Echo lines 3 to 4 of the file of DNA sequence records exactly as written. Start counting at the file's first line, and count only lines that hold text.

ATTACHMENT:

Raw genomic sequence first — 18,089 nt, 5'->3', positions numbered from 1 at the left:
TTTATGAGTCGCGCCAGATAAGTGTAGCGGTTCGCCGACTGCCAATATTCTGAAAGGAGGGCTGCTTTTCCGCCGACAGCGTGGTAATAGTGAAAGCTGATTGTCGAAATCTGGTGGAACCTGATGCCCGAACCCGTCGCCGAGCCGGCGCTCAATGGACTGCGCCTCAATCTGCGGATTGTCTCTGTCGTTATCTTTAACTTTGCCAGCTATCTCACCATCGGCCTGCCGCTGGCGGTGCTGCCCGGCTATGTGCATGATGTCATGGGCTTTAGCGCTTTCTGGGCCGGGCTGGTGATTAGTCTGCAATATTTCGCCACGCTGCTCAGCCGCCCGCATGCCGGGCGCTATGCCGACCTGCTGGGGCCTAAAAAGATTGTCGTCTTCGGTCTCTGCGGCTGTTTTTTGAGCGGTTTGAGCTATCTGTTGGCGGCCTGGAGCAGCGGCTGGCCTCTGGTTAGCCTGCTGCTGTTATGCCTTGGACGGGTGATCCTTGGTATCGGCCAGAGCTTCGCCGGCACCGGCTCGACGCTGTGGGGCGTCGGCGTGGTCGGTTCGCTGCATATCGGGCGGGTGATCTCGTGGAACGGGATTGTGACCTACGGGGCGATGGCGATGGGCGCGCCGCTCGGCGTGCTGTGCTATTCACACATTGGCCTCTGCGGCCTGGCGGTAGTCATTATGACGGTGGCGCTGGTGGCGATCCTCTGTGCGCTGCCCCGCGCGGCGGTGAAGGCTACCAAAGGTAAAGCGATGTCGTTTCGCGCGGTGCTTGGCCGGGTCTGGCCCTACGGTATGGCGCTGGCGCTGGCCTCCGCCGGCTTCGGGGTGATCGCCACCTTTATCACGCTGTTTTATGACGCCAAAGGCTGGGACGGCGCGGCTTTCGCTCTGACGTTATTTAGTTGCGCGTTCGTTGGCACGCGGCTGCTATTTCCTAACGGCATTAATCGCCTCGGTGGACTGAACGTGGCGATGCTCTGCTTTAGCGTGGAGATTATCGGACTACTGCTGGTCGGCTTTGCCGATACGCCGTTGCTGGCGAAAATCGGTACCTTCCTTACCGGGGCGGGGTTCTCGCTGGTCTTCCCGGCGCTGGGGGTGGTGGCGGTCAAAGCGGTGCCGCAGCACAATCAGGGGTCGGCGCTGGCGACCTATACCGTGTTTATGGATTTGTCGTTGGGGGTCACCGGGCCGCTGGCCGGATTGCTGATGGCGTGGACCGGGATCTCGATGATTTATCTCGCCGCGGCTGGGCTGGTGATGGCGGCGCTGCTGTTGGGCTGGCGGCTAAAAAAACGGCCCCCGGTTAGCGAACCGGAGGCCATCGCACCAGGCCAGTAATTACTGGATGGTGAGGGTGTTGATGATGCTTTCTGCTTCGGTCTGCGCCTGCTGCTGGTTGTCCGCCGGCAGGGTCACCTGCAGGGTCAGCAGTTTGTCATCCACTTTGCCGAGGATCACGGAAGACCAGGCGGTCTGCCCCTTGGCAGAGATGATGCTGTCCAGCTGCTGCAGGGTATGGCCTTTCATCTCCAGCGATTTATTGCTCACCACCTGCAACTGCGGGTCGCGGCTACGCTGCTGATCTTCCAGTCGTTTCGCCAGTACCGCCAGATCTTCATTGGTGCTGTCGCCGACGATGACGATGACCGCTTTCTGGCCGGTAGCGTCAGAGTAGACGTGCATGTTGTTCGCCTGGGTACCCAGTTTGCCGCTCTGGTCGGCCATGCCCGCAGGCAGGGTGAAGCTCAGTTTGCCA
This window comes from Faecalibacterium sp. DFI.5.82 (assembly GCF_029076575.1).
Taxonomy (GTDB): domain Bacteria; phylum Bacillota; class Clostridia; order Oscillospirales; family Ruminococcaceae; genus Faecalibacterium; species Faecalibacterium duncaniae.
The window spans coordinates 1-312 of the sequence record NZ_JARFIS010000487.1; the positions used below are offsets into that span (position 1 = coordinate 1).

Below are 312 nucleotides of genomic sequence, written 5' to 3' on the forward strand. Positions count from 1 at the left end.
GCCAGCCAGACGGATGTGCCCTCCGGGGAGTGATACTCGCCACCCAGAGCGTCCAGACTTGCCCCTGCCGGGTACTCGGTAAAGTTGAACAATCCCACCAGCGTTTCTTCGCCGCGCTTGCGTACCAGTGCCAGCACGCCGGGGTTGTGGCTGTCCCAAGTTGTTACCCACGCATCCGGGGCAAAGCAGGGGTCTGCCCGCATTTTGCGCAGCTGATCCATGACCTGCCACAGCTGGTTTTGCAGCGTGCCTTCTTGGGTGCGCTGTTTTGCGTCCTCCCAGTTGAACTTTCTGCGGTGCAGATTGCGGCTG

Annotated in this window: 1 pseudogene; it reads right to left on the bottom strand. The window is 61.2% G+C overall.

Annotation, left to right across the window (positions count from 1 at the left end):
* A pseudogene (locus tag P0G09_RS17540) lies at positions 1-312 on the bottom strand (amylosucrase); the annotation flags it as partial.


This window comes from Faecalibacterium sp. DFI.5.82 (assembly GCF_029076575.1).
Taxonomy (GTDB): domain Bacteria; phylum Bacillota; class Clostridia; order Oscillospirales; family Ruminococcaceae; genus Faecalibacterium; species Faecalibacterium duncaniae.